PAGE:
3. Move slowly and deliberately. While jumping out of your cab may save time, you must never do it. Jumping puts extra strain on your back and joints, which can cause you pain and create injuries over the long term. Jumping also puts you at risk for ankle, shoulder and knee injuries that may occur if you fall awkwardly.

4. Look before you leave the cab. Make sure your vehicle’s handles and steps are clear of ice, snow and other hazards. Park in well-lit areas and on level surfaces so you can climb out of your truck safely. Look for objects blocking your path and move them out of the way.

5. Wear proper footwear. Choose non-slip footwear. Waterproof work boots with textured treads are always a good option.

6. Pay attention. Focus on climbing up and down the stairs only. Don’t look at your phone or other objects. Avoid distractions.

Accidents happen! According to the National Highway Traffic Safety Administration's (NHTSA's) most recent Traffic Safety Facts report, about 523,796 large trucks were involved in police-reported crashes in 2021. Those accidents led to over 154,000 injuries and more than 5,700 deaths.

[Read more...]Show less

Life on the road means lots of hours behind the wheel. It can also mean way too many high-fat, high-calorie truck stop and diner meals. And sadly, all those calories come at a cost. Studies show that 7 in 10 truck drivers are overweight, which raises their risk for serious heart disease.

[Read more...]Show less

Auxiliary power units (APUs) reduce the need for idling, allowing fleets to reduce fuel costs, increase engine life and improve driver comfort. APUs have traditionally been used in sleeper berths but are increasingly being used in day cabs.

[Read more...]Show less

As fleets work to attract and retain drivers, they are increasingly focused on improving drivers' lifestyles. These improvements can include increased home time, shorter lengths of haul, and late-model equipment with the latest comfort features.

[Read more...]Show less

The driver shortage has hit an all-time high. Comfort and convenience features on late-model equipment can help improve drivers' experience on the road, which can boost recruitment and retention efforts.

"It is so competitive in the driver market, some of the carriers are using truck features as a benefit in their recruiting," said Chuck Pagesy, director of safety for Penske Truck Leasing. "You're trying to differentiate yourself from the other carriers and make your drivers more comfortable, so you also get more productivity and greater tenure."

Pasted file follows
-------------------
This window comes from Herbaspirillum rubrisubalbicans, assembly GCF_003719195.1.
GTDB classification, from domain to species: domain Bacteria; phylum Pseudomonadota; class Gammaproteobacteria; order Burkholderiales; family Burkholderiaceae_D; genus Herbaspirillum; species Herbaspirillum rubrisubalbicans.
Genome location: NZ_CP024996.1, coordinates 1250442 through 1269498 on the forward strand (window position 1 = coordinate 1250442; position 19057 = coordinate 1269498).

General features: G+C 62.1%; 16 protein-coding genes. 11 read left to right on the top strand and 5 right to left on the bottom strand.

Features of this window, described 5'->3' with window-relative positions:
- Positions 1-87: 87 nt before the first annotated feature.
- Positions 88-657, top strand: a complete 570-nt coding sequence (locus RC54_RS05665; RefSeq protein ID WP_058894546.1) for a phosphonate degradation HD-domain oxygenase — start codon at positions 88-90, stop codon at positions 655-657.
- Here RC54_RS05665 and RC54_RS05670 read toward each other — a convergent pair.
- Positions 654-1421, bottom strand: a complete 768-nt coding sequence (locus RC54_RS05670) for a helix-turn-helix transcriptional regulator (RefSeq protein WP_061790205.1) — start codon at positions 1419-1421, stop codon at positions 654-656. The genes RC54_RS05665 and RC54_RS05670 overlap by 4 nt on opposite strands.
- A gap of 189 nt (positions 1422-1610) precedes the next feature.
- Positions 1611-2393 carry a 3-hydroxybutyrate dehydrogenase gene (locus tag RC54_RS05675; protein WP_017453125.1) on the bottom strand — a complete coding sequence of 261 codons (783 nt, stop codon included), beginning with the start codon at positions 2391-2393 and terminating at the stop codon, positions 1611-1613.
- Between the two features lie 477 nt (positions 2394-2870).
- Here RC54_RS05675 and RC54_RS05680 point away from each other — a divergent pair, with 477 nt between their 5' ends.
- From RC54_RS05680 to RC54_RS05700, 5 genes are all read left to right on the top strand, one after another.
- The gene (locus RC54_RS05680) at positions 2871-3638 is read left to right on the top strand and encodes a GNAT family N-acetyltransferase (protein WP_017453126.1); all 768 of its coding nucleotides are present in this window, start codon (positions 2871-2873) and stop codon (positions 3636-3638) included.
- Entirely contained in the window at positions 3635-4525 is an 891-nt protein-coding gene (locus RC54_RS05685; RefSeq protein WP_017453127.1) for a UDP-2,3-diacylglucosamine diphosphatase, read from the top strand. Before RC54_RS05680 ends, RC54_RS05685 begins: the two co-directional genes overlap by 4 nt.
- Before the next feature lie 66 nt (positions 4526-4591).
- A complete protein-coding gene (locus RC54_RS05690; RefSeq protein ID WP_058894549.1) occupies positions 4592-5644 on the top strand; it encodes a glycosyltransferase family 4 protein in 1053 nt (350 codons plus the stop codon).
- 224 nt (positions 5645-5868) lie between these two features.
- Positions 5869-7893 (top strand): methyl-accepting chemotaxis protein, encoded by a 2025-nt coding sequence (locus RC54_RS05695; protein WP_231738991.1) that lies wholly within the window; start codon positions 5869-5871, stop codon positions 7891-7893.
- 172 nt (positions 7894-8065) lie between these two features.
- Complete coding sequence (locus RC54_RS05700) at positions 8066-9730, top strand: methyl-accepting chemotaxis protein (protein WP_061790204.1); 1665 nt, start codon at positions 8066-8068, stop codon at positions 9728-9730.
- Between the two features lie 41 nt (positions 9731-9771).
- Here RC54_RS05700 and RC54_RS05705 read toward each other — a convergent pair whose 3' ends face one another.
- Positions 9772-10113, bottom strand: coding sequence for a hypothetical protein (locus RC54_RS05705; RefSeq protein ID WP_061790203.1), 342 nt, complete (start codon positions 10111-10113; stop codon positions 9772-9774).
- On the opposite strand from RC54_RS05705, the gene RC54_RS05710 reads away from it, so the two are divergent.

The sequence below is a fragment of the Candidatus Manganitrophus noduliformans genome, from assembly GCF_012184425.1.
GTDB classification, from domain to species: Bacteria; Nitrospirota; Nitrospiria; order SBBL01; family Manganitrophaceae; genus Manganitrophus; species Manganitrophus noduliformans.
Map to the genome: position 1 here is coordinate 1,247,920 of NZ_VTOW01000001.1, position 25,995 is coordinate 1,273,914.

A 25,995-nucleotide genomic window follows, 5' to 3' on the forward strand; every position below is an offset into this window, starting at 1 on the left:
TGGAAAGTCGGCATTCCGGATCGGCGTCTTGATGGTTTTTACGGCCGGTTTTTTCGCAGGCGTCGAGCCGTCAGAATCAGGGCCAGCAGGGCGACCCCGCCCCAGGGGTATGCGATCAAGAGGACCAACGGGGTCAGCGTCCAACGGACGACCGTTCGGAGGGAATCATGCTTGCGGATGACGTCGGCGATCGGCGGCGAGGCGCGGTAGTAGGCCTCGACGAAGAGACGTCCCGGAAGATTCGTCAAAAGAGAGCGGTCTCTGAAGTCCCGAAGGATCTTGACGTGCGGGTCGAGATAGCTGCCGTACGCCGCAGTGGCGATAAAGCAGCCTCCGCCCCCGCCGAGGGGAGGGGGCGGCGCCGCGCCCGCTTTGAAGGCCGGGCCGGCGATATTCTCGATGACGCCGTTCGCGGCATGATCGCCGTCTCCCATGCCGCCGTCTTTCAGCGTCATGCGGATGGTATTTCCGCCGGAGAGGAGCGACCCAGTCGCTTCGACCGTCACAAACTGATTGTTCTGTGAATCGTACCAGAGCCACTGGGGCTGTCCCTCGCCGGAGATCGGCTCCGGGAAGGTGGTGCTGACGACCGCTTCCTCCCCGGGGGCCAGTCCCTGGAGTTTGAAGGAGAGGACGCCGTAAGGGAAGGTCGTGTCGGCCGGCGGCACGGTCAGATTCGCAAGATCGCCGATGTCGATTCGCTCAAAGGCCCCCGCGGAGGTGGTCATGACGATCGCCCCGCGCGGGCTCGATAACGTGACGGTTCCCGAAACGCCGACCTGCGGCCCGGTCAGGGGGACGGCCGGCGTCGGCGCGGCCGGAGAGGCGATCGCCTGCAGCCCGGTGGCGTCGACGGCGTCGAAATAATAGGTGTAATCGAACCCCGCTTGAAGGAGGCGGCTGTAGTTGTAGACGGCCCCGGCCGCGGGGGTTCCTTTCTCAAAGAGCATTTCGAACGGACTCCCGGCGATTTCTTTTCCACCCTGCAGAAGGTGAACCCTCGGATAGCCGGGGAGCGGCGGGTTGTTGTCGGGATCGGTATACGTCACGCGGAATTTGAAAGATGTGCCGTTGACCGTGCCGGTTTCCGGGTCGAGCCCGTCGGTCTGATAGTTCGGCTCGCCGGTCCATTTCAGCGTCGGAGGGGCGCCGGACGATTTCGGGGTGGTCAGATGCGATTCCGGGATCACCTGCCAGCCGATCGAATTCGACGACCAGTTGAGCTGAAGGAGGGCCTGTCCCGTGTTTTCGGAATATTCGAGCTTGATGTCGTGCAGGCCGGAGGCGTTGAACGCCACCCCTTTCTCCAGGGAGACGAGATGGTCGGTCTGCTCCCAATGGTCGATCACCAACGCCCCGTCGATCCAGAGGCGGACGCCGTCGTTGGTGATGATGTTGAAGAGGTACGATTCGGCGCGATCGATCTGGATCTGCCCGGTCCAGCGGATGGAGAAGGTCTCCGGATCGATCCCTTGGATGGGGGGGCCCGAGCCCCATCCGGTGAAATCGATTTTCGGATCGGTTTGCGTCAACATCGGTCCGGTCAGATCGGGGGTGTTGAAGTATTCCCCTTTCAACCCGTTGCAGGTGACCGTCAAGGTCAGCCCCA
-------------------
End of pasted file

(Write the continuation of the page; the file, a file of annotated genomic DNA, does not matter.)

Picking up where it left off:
The American Trucking Associations (ATA) estimates that by the end of the year the truck driver shortage will hit a historic high of just over 80,000 drivers.

Increased Comfort

Original Equipment Manufacturers (OEMs) have worked to increase comfort inside the cab, rolling out better ergonomic designs for dashboard alignment and gauges. They're also building in greater adjustability, such as with electric mirrors, temperature settings, automatic climate control and heated steering wheels. "In some cases, OEMs are trying to make them more car-like," Pagesy said, adding that fleets can also specify a better seat with more back and thigh support. "If drivers are not so fatigued when they get out of the truck, they hopefully have improved alertness and productivity."

Improved Safety

Class 8 tractors are increasingly equipped with safety features, such as active cruise control and lane-departure warnings, which can reduce stress on drivers. "It takes the pressure off of them and allows them to be more alert," Pagesy said. "Power steering and disc brakes have also made it more comfortable for the driver."

Tire pressure monitoring systems indicate any problems with tires, resulting in fewer flats and issues. Pagesy said some trucks are equipped with self-inflating tires, which can provide a significant safety benefit.

Added Convenience

Fueling at Penske locations provides added convenience for drivers. "We pump the fuel for them. At a lot of truck stops, they have to pump their fuel," Pagesy said, adding that Penske also conducts a multipoint inspection and checks the tire pressure, washes the windshield and cleans up the rearview mirrors.

If the fueling attendant finds any defects, the shop can fix them. "It is a convenience and safety issue at the same time," Pagesy said.

With long hours spent sitting in a cab, little opportunity to exercise, few healthy food choices and large amounts of stress, driving a truck brings many challenges. Staying heart healthy may be one of the biggest ones.

[Read more...]Show less

Manufacturers are working to improve fuel economy and lower emissions with their latest equipment releases.

"Most of this is being done with down-speeding the engine and newer engine hardware for efficiency gains, such as lower friction and less parasitic draw items. Also, software will play a big part, such as shifting with automated manuals, fuel maps, etc.," said Mike Hasinec, former vice president of maintenance for Penske Truck Leasing.

[Read more...]Show less

The strengthening economy and robust freight demand have made 2018 a strong year for the trucking industry, but challenges remain, according to the American Transportation Research Institute (ATRI). ATRI has released its list of the industry’s top driver concerns, many of which could be addressed by a full-service lease.

[Read more...]Show less